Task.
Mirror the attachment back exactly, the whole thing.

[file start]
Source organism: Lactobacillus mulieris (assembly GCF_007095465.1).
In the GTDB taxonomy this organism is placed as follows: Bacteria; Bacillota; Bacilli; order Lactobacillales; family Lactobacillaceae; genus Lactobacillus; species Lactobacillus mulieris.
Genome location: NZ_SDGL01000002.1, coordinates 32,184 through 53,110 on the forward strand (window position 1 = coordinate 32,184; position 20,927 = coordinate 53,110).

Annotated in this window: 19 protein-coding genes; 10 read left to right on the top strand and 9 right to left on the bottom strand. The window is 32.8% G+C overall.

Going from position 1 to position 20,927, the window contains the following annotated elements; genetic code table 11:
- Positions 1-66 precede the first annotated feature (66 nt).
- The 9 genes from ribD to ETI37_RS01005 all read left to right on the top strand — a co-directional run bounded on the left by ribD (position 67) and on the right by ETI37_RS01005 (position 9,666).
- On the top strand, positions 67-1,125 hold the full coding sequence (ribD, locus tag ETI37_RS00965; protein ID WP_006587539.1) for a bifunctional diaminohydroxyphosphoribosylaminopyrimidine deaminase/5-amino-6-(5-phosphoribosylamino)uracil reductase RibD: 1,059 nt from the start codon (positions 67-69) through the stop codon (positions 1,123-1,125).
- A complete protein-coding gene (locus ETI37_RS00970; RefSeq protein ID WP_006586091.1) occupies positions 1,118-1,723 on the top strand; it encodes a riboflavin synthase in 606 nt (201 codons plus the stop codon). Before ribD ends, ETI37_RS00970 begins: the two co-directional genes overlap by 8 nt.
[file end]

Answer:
Source organism: Lactobacillus mulieris (assembly GCF_007095465.1).
In the GTDB taxonomy this organism is placed as follows: Bacteria; Bacillota; Bacilli; order Lactobacillales; family Lactobacillaceae; genus Lactobacillus; species Lactobacillus mulieris.
Genome location: NZ_SDGL01000002.1, coordinates 32,184 through 53,110 on the forward strand (window position 1 = coordinate 32,184; position 20,927 = coordinate 53,110).

Annotated in this window: 19 protein-coding genes; 10 read left to right on the top strand and 9 right to left on the bottom strand. The window is 32.8% G+C overall.

Going from position 1 to position 20,927, the window contains the following annotated elements; genetic code table 11:
- Positions 1-66 precede the first annotated feature (66 nt).
- The 9 genes from ribD to ETI37_RS01005 all read left to right on the top strand — a co-directional run bounded on the left by ribD (position 67) and on the right by ETI37_RS01005 (position 9,666).
- On the top strand, positions 67-1,125 hold the full coding sequence (ribD, locus tag ETI37_RS00965; protein ID WP_006587539.1) for a bifunctional diaminohydroxyphosphoribosylaminopyrimidine deaminase/5-amino-6-(5-phosphoribosylamino)uracil reductase RibD: 1,059 nt from the start codon (positions 67-69) through the stop codon (positions 1,123-1,125).
- A complete protein-coding gene (locus ETI37_RS00970; RefSeq protein ID WP_006586091.1) occupies positions 1,118-1,723 on the top strand; it encodes a riboflavin synthase in 606 nt (201 codons plus the stop codon). Before ribD ends, ETI37_RS00970 begins: the two co-directional genes overlap by 8 nt.